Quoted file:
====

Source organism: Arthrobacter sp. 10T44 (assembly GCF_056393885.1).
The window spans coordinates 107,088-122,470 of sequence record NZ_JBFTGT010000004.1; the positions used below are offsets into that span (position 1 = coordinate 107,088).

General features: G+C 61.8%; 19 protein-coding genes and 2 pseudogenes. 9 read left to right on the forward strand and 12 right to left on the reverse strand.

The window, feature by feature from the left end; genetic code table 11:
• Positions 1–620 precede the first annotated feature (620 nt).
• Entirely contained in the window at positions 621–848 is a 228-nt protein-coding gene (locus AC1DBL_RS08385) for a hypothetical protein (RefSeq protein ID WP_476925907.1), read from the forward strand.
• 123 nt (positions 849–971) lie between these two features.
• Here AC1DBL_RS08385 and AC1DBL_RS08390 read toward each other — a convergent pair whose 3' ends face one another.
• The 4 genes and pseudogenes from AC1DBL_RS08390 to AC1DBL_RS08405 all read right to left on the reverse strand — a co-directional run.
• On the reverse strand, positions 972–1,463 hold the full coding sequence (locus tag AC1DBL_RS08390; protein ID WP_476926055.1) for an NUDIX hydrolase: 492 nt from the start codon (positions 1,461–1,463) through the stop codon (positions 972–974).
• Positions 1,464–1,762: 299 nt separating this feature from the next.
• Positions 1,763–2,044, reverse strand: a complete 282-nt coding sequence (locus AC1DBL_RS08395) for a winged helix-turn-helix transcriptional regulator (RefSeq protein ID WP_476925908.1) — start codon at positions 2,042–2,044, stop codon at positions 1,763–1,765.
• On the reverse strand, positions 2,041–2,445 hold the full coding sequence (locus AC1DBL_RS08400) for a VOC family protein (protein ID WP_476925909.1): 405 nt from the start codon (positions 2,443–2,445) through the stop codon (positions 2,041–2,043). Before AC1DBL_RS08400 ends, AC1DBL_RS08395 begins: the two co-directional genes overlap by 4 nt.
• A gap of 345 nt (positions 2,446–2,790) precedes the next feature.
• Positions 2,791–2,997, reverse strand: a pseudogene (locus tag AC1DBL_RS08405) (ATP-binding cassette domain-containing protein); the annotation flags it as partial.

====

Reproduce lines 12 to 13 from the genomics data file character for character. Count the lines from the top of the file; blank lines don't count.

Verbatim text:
• Positions 1,763–2,044, reverse strand: a complete 282-nt coding sequence (locus AC1DBL_RS08395) for a winged helix-turn-helix transcriptional regulator (RefSeq protein ID WP_476925908.1) — start codon at positions 2,042–2,044, stop codon at positions 1,763–1,765.
• On the reverse strand, positions 2,041–2,445 hold the full coding sequence (locus AC1DBL_RS08400) for a VOC family protein (protein ID WP_476925909.1): 405 nt from the start codon (positions 2,443–2,445) through the stop codon (positions 2,041–2,043). Before AC1DBL_RS08400 ends, AC1DBL_RS08395 begins: the two co-directional genes overlap by 4 nt.